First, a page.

Lack of water dampens jovial mood in Glade
The residents of Glade in St Catherine are some of the warmest persons one will ever meet.
With not much to do for entertainment, many persons will gather in the square and wait and chit-chat while Susan Morgan prepares lunch and breakfast for sale.
Although they are less than a mile away from the war-prone Caymanas Bay community, they are a tight-knit unit. But their biggest issue is the lack of water in their small community.
"We hardly get water in these pipes and when it come, it's a chaos in this place because all fight bruk. Is 16 years mi live here and the situation has been like this forever. We don't have pipelines that run to our home and we would really like to see that change. We have a nice community, where nuh war nah gwan round here or anything but mi would want some water, man," she said.
Morgan however, has high praises for the community's Member of Parliament (for St Catherine East) Denise Daley, and councillor (Lauriston division) Keisha Lewis, who she described as dedicated and committed.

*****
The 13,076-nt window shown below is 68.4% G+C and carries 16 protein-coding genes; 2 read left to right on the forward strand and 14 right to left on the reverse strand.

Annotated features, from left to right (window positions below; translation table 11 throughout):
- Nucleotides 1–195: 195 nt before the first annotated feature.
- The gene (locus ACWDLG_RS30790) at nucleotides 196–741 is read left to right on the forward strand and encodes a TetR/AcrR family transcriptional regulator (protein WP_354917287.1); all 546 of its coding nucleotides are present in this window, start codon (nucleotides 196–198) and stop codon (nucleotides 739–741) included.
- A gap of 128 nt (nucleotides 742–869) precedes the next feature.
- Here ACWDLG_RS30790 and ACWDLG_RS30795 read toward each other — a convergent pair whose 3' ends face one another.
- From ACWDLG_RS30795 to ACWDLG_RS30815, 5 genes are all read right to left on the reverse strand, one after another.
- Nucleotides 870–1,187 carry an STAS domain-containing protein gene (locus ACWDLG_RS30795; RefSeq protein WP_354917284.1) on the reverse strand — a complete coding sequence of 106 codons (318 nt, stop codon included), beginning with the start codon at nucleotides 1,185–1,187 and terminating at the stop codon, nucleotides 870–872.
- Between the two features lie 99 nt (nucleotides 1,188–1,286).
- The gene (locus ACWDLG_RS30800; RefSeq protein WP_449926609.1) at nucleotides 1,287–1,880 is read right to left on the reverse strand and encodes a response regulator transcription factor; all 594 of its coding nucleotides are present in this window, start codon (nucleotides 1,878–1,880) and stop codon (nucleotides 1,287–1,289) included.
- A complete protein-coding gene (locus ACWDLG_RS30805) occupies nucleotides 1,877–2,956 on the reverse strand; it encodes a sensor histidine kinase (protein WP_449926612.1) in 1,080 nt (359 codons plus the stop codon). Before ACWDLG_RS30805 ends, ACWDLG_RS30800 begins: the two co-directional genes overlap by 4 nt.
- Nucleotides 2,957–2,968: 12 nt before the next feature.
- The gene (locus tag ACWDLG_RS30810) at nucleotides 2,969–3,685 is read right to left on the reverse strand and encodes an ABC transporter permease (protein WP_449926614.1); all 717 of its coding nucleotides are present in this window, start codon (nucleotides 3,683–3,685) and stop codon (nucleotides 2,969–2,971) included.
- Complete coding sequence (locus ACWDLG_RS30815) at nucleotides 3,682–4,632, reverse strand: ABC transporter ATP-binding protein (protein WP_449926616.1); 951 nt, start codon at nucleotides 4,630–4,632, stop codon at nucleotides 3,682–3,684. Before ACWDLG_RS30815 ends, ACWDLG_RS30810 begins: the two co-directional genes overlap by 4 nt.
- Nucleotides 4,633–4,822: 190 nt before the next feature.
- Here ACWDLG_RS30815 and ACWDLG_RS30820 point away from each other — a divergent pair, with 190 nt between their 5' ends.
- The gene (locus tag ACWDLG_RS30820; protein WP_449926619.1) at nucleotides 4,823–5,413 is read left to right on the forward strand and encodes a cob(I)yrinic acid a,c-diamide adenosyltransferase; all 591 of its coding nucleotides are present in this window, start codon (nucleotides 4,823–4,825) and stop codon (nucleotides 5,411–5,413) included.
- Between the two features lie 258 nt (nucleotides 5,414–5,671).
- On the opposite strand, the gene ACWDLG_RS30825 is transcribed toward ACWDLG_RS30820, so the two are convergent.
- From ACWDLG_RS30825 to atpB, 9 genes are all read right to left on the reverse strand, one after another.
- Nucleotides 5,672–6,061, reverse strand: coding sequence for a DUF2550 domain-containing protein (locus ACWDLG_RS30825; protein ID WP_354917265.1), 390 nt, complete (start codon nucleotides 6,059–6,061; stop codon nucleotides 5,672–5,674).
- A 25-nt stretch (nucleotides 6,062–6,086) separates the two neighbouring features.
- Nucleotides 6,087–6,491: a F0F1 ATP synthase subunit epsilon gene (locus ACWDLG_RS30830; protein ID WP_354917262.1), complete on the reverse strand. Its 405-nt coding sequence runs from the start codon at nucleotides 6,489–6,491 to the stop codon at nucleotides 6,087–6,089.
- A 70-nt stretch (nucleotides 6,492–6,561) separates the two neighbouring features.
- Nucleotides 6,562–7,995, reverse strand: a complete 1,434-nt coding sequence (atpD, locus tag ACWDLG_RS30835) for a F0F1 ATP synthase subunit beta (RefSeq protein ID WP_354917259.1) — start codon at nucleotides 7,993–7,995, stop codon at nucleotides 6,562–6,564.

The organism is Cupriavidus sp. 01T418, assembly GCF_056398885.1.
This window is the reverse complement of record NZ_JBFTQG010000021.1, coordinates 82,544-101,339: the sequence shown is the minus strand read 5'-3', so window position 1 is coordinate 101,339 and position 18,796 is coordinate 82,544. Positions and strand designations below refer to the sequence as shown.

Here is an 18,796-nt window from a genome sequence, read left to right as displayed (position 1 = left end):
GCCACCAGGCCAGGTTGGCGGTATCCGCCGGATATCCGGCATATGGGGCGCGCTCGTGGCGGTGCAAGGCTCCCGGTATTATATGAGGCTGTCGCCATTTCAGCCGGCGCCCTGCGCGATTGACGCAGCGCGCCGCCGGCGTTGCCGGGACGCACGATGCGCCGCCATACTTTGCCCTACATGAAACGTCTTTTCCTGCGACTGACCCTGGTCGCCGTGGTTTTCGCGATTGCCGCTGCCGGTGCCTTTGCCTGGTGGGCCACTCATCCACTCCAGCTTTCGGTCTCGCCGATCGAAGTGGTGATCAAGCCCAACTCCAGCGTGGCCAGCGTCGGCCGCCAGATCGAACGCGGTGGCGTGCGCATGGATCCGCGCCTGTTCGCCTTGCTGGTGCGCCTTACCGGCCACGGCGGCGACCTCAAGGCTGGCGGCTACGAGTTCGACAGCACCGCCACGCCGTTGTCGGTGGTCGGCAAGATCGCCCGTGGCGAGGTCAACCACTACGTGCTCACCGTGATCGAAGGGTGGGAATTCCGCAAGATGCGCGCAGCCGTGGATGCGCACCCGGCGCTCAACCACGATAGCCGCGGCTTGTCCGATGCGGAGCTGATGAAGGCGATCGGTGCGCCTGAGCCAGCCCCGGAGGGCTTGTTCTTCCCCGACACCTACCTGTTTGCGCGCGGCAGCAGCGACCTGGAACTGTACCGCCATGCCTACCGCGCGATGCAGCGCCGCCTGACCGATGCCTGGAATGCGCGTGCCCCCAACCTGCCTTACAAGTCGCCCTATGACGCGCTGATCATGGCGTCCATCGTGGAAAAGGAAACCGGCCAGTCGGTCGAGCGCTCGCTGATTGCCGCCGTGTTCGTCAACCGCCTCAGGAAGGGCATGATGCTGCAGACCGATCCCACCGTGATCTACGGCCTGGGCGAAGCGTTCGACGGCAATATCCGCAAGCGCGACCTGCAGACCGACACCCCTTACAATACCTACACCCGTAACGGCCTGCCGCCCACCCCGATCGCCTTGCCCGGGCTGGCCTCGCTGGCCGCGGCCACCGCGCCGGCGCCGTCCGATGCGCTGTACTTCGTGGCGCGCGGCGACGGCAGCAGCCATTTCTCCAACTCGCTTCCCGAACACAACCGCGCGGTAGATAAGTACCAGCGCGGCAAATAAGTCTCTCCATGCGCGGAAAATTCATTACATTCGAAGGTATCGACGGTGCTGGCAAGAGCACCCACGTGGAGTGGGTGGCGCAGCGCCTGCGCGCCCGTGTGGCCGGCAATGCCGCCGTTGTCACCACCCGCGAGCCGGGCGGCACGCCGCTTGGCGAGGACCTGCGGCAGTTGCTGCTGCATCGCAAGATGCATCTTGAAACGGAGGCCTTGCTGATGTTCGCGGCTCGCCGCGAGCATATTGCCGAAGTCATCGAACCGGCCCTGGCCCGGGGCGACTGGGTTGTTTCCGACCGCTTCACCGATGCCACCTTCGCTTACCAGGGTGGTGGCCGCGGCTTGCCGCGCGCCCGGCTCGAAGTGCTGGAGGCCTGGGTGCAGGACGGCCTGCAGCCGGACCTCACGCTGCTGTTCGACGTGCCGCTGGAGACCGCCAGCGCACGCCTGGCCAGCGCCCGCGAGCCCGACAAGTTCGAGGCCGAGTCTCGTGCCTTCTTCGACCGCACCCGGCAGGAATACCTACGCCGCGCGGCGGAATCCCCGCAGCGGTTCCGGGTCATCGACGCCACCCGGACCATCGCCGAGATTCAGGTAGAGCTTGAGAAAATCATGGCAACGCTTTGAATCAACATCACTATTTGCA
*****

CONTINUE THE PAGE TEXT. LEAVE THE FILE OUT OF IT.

"They really try, and they would often send water trucks to the area, but from the other day the truck broke down, so is just one truck coming in to sell water. While mi can afford to pay $400 for a drum of water, the old people them who nah work can't do it," she said.
So bad is the water crisis that Morris Clarke has no other choice except to count his losses as the drought had affected his crops of sorrel, pak choi, okra, sweet pepper and other provisions.
"All a mi crop dem just dry up because mi nuh have nuh water source to supply dem. Mi just have to watch it a go dung and can't do anything about it. Mi lose about $30,000, and if mi fi consider how much mi would make if mi should consider the selling price, it would have been about $70,000, and that is just pak choi alone," he said.
According to Clarke, he has the customers to purchase his provisions, but said that he has not been able to sell much recently because his crop has not come to maturity.
"Is just the water is the problem, not the market. Mi raise even chickens too, and it take 60 drums of water to keep 300 chickens alive until they are ready to be killed, so one can do the calculation. Even the cowpeas that I try with dry up. Right now, people are racing to buy local food because it is unprocessed. But with the water issue that a gwan here so, mi can barely offer any services to them," he said.